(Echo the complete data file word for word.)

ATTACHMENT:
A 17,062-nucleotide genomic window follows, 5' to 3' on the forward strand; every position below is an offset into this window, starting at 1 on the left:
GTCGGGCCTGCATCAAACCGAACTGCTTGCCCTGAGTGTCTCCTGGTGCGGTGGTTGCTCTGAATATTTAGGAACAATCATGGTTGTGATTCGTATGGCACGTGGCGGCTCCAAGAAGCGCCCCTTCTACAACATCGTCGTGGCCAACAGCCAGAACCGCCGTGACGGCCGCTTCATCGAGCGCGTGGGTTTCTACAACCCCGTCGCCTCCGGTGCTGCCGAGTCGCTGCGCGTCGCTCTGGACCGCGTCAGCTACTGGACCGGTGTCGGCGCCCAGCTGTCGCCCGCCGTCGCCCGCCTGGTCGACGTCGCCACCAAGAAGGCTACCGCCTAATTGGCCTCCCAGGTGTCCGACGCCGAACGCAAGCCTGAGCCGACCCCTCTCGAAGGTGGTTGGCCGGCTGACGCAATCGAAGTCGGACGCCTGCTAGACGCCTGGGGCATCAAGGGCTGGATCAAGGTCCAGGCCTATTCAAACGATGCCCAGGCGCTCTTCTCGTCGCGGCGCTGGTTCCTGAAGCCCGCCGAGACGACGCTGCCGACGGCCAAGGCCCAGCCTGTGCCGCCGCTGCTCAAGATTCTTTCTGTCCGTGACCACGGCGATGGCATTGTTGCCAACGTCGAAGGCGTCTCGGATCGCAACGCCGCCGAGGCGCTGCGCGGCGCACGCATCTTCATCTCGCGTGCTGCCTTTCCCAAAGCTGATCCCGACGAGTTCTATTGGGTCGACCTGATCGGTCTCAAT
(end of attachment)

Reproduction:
A 17,062-nucleotide genomic window follows, 5' to 3' on the forward strand; every position below is an offset into this window, starting at 1 on the left:
GTCGGGCCTGCATCAAACCGAACTGCTTGCCCTGAGTGTCTCCTGGTGCGGTGGTTGCTCTGAATATTTAGGAACAATCATGGTTGTGATTCGTATGGCACGTGGCGGCTCCAAGAAGCGCCCCTTCTACAACATCGTCGTGGCCAACAGCCAGAACCGCCGTGACGGCCGCTTCATCGAGCGCGTGGGTTTCTACAACCCCGTCGCCTCCGGTGCTGCCGAGTCGCTGCGCGTCGCTCTGGACCGCGTCAGCTACTGGACCGGTGTCGGCGCCCAGCTGTCGCCCGCCGTCGCCCGCCTGGTCGACGTCGCCACCAAGAAGGCTACCGCCTAATTGGCCTCCCAGGTGTCCGACGCCGAACGCAAGCCTGAGCCGACCCCTCTCGAAGGTGGTTGGCCGGCTGACGCAATCGAAGTCGGACGCCTGCTAGACGCCTGGGGCATCAAGGGCTGGATCAAGGTCCAGGCCTATTCAAACGATGCCCAGGCGCTCTTCTCGTCGCGGCGCTGGTTCCTGAAGCCCGCCGAGACGACGCTGCCGACGGCCAAGGCCCAGCCTGTGCCGCCGCTGCTCAAGATTCTTTCTGTCCGTGACCACGGCGATGGCATTGTTGCCAACGTCGAAGGCGTCTCGGATCGCAACGCCGCCGAGGCGCTGCGCGGCGCACGCATCTTCATCTCGCGTGCTGCCTTTCCCAAAGCTGATCCCGACGAGTTCTATTGGGTCGACCTGATCGGTCTCAAT